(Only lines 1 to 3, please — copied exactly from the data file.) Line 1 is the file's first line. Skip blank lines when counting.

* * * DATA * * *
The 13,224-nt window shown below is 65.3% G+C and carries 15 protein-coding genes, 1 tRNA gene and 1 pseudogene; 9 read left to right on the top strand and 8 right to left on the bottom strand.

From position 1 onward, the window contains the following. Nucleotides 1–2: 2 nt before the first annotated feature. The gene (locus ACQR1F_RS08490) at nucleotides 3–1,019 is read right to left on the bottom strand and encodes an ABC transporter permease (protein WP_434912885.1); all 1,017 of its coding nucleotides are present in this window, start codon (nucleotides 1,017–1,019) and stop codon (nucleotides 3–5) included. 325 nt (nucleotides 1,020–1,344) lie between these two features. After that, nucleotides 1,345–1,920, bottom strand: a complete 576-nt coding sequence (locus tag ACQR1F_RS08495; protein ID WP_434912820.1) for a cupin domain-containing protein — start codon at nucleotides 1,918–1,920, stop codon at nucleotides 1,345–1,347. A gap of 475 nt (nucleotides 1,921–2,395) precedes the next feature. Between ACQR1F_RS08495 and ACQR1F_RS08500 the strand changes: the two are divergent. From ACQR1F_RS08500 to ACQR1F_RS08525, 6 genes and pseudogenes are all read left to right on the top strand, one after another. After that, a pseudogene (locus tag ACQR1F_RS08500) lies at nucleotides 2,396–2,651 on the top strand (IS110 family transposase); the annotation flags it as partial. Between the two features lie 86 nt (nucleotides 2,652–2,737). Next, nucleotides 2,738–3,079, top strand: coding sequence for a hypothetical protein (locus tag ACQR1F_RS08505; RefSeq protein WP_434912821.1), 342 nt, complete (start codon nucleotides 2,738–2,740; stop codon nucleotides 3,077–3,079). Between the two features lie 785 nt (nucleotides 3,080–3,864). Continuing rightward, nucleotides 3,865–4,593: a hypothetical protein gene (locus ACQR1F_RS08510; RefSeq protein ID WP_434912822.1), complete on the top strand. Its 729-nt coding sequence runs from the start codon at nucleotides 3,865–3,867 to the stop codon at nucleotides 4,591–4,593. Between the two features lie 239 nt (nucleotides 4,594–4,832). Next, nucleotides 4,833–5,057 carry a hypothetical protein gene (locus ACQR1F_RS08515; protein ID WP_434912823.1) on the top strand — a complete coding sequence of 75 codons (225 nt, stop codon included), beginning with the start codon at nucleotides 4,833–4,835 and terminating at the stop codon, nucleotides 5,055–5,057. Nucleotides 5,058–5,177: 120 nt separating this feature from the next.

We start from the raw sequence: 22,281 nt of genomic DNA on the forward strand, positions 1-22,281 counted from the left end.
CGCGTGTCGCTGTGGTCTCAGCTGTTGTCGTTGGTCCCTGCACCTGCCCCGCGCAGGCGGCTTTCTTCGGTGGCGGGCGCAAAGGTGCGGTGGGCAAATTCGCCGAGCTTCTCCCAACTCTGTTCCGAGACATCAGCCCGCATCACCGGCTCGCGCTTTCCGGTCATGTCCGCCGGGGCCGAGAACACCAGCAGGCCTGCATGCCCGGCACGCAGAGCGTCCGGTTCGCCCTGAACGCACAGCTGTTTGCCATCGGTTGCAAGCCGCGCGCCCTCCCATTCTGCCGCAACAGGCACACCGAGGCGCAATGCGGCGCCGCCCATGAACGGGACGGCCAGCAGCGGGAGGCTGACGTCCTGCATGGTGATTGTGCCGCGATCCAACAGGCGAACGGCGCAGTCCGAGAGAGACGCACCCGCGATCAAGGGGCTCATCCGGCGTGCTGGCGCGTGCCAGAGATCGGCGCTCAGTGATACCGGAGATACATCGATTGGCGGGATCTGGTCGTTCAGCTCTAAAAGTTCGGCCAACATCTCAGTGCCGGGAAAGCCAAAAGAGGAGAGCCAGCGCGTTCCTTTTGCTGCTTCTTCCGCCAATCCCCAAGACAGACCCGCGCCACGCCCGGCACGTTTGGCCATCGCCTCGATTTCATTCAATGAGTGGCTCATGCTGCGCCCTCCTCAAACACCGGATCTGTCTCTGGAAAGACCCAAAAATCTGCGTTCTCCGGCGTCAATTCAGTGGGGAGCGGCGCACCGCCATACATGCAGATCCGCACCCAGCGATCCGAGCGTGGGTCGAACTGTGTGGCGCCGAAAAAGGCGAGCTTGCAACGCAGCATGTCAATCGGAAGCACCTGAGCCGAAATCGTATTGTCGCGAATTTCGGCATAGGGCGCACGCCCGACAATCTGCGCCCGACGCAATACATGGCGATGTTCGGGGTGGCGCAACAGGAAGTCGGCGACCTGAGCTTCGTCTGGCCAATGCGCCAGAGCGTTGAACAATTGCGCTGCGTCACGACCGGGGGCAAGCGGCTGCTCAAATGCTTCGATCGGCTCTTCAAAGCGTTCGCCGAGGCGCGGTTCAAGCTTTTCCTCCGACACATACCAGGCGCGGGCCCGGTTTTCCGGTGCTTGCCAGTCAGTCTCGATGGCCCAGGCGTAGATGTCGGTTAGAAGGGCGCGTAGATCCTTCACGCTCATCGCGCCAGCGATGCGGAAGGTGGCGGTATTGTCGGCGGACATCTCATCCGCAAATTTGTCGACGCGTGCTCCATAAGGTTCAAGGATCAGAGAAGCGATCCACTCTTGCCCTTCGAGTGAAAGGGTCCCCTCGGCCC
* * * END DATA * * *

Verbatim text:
The 13,224-nt window shown below is 65.3% G+C and carries 15 protein-coding genes, 1 tRNA gene and 1 pseudogene; 9 read left to right on the top strand and 8 right to left on the bottom strand.

From position 1 onward, the window contains the following. Nucleotides 1–2: 2 nt before the first annotated feature. The gene (locus ACQR1F_RS08490) at nucleotides 3–1,019 is read right to left on the bottom strand and encodes an ABC transporter permease (protein WP_434912885.1); all 1,017 of its coding nucleotides are present in this window, start codon (nucleotides 1,017–1,019) and stop codon (nucleotides 3–5) included. 325 nt (nucleotides 1,020–1,344) lie between these two features. After that, nucleotides 1,345–1,920, bottom strand: a complete 576-nt coding sequence (locus tag ACQR1F_RS08495; protein ID WP_434912820.1) for a cupin domain-containing protein — start codon at nucleotides 1,918–1,920, stop codon at nucleotides 1,345–1,347. A gap of 475 nt (nucleotides 1,921–2,395) precedes the next feature. Between ACQR1F_RS08495 and ACQR1F_RS08500 the strand changes: the two are divergent. From ACQR1F_RS08500 to ACQR1F_RS08525, 6 genes and pseudogenes are all read left to right on the top strand, one after another. After that, a pseudogene (locus tag ACQR1F_RS08500) lies at nucleotides 2,396–2,651 on the top strand (IS110 family transposase); the annotation flags it as partial. Between the two features lie 86 nt (nucleotides 2,652–2,737). Next, nucleotides 2,738–3,079, top strand: coding sequence for a hypothetical protein (locus tag ACQR1F_RS08505; RefSeq protein WP_434912821.1), 342 nt, complete (start codon nucleotides 2,738–2,740; stop codon nucleotides 3,077–3,079). Between the two features lie 785 nt (nucleotides 3,080–3,864). Continuing rightward, nucleotides 3,865–4,593: a hypothetical protein gene (locus ACQR1F_RS08510; RefSeq protein ID WP_434912822.1), complete on the top strand. Its 729-nt coding sequence runs from the start codon at nucleotides 3,865–3,867 to the stop codon at nucleotides 4,591–4,593. Between the two features lie 239 nt (nucleotides 4,594–4,832). Next, nucleotides 4,833–5,057 carry a hypothetical protein gene (locus ACQR1F_RS08515; protein ID WP_434912823.1) on the top strand — a complete coding sequence of 75 codons (225 nt, stop codon included), beginning with the start codon at nucleotides 4,833–4,835 and terminating at the stop codon, nucleotides 5,055–5,057. Nucleotides 5,058–5,177: 120 nt separating this feature from the next.

We start from the raw sequence: 22,281 nt of genomic DNA on the forward strand, positions 1-22,281 counted from the left end.